Sound like just another fairy tale? Only 35 years ago, the establishment of powerful unions to check abuses and advocate for fair salaries and benefits was equally far-fetched. Teachers' unions, through the collective bargaining process and through their political influence, have organized the first half of teaching. Now they can finish the job they started by:

  • Organizing around quality. The nation is now engaged in a furious debate about what student learning standards should be, how we should measure them, and what kinds of rewards and consequences should be attached to meeting or failing to meet them. But, by and large, teachers have been absent from this debate. Unions need to begin to advocate and enforce standards for learning and standards for teaching. And unions need to back up these standards with adequate training, professional development, and strong peer-review systems. In the few places that have adopted it, peer review is probably the most powerful demonstration of teacher knowledge of practice and commitment to high professional standards. Peer review requires teachers to define good teaching, to develop ways to measure and support it, and to engage in means to ensure that where quality standards are not met, those teachers are no longer in classrooms.
  • Organizing around individual schools by changing the nature and scope of labor agreements. Unions and districts should slim the district contract and create individual school compacts that would move most decisions (about resources, work rules, and decisionmaking procedures) to individual schools. Undergirding this compact would be the questions "What is in the best interests of the institution?" and "What policies, procedures, and strategies will best promote enhanced student achievement?" Basic components of this contract would include a statement of the school's educational philosophy and student-performance targets (keyed to districtwide goals), resource allocation mechanisms, staff-hiring procedures, means for achieving salary decisions, class- and course-organization procedures, and statements about quality assurance and community support.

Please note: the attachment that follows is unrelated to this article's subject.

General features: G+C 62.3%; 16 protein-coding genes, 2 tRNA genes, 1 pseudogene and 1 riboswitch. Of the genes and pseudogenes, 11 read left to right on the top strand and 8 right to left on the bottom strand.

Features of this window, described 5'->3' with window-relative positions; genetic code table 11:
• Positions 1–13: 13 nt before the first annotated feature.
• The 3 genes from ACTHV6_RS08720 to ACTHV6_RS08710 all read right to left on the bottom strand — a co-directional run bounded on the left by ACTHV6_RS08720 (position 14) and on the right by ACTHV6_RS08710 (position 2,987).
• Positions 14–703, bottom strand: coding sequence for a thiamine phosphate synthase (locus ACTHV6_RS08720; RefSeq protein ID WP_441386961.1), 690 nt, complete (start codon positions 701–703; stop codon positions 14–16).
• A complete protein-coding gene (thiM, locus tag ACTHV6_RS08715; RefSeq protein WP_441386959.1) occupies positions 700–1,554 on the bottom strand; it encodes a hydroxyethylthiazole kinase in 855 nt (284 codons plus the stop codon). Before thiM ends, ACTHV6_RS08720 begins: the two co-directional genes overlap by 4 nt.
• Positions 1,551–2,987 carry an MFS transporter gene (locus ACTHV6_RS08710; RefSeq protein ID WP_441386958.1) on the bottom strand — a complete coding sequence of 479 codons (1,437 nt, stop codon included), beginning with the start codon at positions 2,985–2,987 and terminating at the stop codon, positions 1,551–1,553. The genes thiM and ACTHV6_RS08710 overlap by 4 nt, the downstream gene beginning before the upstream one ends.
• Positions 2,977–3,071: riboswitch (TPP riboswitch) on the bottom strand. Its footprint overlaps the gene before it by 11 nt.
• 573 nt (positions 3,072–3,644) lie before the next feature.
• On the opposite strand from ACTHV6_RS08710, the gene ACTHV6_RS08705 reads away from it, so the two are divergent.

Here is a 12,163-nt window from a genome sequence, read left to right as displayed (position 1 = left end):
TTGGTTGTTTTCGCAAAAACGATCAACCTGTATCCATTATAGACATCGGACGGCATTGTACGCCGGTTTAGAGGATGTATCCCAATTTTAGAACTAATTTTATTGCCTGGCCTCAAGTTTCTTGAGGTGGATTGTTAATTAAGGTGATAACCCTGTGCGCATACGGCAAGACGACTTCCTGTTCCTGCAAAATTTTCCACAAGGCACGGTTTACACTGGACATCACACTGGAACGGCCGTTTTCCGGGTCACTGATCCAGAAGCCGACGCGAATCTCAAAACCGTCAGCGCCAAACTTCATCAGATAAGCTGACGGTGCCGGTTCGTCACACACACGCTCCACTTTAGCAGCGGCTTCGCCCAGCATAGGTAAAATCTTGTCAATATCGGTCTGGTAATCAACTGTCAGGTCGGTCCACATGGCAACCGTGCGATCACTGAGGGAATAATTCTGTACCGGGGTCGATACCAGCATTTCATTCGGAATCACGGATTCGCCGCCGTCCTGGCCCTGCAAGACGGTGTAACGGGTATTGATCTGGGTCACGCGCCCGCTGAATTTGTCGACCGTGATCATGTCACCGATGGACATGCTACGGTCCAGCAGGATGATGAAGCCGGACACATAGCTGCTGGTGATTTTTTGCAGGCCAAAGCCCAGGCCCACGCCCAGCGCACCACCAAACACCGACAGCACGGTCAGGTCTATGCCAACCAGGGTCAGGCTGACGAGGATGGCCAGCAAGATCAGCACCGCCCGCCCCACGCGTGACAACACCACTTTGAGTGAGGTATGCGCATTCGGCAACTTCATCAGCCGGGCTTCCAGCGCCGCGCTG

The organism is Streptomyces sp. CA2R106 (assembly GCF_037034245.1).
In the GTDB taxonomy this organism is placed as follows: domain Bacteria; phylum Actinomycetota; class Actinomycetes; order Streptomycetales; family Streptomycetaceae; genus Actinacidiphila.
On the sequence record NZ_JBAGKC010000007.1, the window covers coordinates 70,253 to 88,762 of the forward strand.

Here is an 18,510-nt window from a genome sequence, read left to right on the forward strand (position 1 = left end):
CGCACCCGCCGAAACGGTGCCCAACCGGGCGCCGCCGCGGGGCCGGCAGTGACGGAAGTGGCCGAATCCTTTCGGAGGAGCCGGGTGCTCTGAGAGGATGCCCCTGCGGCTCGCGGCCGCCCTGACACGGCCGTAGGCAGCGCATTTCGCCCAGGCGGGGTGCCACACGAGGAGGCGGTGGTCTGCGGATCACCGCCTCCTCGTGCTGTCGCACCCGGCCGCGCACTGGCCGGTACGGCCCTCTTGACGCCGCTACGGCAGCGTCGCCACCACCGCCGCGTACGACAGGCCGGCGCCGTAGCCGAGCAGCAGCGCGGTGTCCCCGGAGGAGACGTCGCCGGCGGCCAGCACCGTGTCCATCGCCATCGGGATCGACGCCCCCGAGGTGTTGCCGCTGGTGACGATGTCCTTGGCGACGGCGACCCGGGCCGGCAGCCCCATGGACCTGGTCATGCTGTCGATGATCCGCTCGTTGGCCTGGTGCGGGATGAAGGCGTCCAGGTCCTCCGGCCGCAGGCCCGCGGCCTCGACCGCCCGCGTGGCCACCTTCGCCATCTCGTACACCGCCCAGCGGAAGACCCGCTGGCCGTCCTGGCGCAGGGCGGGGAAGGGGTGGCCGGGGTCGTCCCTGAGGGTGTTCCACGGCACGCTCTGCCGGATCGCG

• Organizing the teacher labor market by modeling unions on craft forms more than industrial ones. Unions should create electronic "hiring halls" that allow teachers to switch jobs more easily, make pensions and benefits portable, create an incentive system so that teachers would have both psychological and financial ownership of their jobs, and shape a career ladder that allows people to enter education as classroom aides and advance, through education and experience, to teaching.